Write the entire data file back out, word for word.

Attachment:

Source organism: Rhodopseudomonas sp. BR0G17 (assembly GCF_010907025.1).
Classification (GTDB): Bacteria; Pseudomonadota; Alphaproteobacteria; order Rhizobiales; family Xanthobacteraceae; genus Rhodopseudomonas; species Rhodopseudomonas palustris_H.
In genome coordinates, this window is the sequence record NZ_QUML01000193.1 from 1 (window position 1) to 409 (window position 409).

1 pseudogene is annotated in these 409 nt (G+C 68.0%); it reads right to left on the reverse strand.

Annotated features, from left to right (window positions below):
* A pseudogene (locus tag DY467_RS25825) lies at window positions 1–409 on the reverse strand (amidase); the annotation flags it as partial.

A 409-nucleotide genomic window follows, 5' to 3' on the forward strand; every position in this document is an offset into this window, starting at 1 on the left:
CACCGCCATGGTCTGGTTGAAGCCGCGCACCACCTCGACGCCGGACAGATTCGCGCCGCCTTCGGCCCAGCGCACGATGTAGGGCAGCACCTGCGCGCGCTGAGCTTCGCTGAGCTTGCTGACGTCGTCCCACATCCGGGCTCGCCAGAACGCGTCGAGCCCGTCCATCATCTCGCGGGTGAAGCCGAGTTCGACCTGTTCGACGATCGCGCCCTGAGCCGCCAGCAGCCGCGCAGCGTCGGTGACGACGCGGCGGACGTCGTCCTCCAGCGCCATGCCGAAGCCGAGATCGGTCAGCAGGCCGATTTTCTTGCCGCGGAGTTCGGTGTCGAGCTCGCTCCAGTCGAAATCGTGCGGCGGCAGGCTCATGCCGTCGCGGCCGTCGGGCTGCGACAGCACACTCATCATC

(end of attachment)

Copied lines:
Source organism: Rhodopseudomonas sp. BR0G17 (assembly GCF_010907025.1).
Classification (GTDB): Bacteria; Pseudomonadota; Alphaproteobacteria; order Rhizobiales; family Xanthobacteraceae; genus Rhodopseudomonas; species Rhodopseudomonas palustris_H.
In genome coordinates, this window is the sequence record NZ_QUML01000193.1 from 1 (window position 1) to 409 (window position 409).

1 pseudogene is annotated in these 409 nt (G+C 68.0%); it reads right to left on the reverse strand.

Annotated features, from left to right (window positions below):
* A pseudogene (locus tag DY467_RS25825) lies at window positions 1–409 on the reverse strand (amidase); the annotation flags it as partial.

A 409-nucleotide genomic window follows, 5' to 3' on the forward strand; every position in this document is an offset into this window, starting at 1 on the left:
CACCGCCATGGTCTGGTTGAAGCCGCGCACCACCTCGACGCCGGACAGATTCGCGCCGCCTTCGGCCCAGCGCACGATGTAGGGCAGCACCTGCGCGCGCTGAGCTTCGCTGAGCTTGCTGACGTCGTCCCACATCCGGGCTCGCCAGAACGCGTCGAGCCCGTCCATCATCTCGCGGGTGAAGCCGAGTTCGACCTGTTCGACGATCGCGCCCTGAGCCGCCAGCAGCCGCGCAGCGTCGGTGACGACGCGGCGGACGTCGTCCTCCAGCGCCATGCCGAAGCCGAGATCGGTCAGCAGGCCGATTTTCTTGCCGCGGAGTTCGGTGTCGAGCTCGCTCCAGTCGAAATCGTGCGGCGGCAGGCTCATGCCGTCGCGGCCGTCGGGCTGCGACAGCACACTCATCATC